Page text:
Love London Love Culture rounds up the reviews for the musical based on the Tom Hanks film, now playing for a limited season at the Dominion Theatre.
The Guardian: ★★ “For all its additional dance breaks, this soulless show feels both flatter and more uptight than its source material.”
London Theatre1: ★★★★ “In the end, though, it’s a pleasant evening at the theatre, family-friendly, and never boring. A charming and amusing production.”
The Stage: ★★ “Big was never really crying out to be a musical, and the production completely doesn’t justify its having been turned into one. The kind interpretation is that it’s unimaginative.”
Musical Manda: ★★★★ “Whilst it may not have the most memorable score, it is visually incredible and the story stays true to the film.”
Londonist: ★★★ “You shouldn’t come to a show like Big expecting the unexpected, but for a warm hug of a musical as the nights grow longer and colder, it delivers handsomely.”
There Ought to be Clowns: “More crucially for a musical with these kinds of ambitions, David Shire’s score is horribly anaemic. These are songs that you forget even while you’re listening to them, no inspiration comes from then, nor any real sense of time or place.”
London Theatre.co.uk: ★★★★ “Full of confident, appealing performances, with Wendi Peters and Matthew Kelly stealing parental honours (as Josh’s mother and new boss respectively), and Kimberley Walsh as Josh’s love interest Susan.”
Exeunt Magazine: “The cast works really, really hard. But they’re labouring against material that feels like it was thrown together by a focus group, half pastiche of basically every musical you’ve ever seen and half live shadow-cast of the movie. I’d feel more generous if there were just a hint that this project was animated by the values its story espouses. You know, fun. Play. Love.”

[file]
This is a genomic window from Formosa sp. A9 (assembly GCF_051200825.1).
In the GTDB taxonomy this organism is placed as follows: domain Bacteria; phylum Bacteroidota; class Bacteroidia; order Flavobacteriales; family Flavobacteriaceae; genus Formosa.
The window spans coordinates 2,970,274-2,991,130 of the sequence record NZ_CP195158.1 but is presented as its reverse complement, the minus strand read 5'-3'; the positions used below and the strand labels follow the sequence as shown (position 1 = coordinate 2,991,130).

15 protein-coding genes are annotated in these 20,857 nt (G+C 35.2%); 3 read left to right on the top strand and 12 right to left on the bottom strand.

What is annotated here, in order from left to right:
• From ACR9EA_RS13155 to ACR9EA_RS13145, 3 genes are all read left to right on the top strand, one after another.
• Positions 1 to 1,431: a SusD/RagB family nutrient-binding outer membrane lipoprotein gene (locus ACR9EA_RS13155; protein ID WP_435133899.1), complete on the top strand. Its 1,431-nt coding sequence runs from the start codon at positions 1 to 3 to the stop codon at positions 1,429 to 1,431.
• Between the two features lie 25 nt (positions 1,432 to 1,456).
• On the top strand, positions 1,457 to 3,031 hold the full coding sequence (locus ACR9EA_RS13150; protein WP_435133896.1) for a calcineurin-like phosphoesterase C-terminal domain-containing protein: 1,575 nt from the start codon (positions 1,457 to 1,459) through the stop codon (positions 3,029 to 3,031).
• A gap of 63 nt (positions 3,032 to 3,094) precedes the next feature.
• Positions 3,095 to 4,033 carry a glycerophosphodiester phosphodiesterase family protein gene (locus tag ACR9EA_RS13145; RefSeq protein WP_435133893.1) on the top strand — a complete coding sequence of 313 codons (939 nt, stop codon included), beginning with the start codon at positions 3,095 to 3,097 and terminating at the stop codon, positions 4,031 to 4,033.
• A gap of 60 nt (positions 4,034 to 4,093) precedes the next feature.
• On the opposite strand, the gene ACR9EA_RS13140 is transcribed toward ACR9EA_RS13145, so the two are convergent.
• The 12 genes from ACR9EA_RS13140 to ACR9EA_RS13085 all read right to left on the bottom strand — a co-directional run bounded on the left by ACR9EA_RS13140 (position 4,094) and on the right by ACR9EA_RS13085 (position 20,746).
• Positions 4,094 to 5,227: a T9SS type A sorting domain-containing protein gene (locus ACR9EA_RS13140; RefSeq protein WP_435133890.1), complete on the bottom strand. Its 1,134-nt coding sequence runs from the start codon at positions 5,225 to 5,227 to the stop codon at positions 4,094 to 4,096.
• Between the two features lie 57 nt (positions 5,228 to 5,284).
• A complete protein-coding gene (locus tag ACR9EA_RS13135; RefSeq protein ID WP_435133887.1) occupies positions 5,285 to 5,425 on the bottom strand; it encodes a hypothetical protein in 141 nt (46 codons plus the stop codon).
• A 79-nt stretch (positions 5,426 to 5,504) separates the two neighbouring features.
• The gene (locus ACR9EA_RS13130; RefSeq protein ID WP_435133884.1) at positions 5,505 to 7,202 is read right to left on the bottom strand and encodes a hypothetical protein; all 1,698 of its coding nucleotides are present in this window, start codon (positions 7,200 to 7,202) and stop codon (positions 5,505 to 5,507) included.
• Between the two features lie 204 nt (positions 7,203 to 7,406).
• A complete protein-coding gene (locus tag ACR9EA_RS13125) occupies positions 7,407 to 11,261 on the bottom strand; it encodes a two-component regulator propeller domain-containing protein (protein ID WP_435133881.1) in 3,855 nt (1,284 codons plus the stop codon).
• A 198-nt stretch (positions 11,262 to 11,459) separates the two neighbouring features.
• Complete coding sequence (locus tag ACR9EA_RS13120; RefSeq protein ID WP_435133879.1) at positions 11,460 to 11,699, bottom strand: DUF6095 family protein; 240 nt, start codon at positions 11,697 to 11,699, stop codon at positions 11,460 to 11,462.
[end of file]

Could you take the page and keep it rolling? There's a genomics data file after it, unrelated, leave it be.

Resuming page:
Time Out: ★★ “The saving grace is former Girls Aloud member Kimberley Walsh as Susan: she’s startlingly good, and funny, and brings a sort of extremely well-judged ingenue-ish quality to the role that somehow successfully navigated the potential ickiness of her burgeoning relationship with Josh.”
A Younger Theatre: ★★ “Whether Walsh and McGuiness, previous girl and boy band figures, are simply failing to transfer their skills onto stage or whether they’re not cut out for the spotlight, they remain overshadowed by their counterpart company members. However, maybe we can’t put it down to them, perhaps Big is just not meant for the big stage.”
The Telegraph: ★★★★ “The delight of the production (slick direction and choreography by Morgan Young) stems less from the graft of John Weidman (book), David Shire (score) and Richard Maltby (lyrics), and more from its intangibles: the unsettling comic confusions generated by the cross-over premise and the finally stirring romantic chemistry.”
Musical Theatre Review: ★★ “It is unfortunate that, although the cast members hurl themselves about with total abandon, the songs don’t live up to their energy levels and are really quite unmemorable. That said, however, the show did appeal to the first night audience and it should attract a young following, or at least a following younger than I am.”
Stage Review: ★ “Big, the film, holds a special place in everyone’s hearts but this musical version is out of step and time.”
Big the Musical continues to play at the Dominion Theatre until 2 November 2019.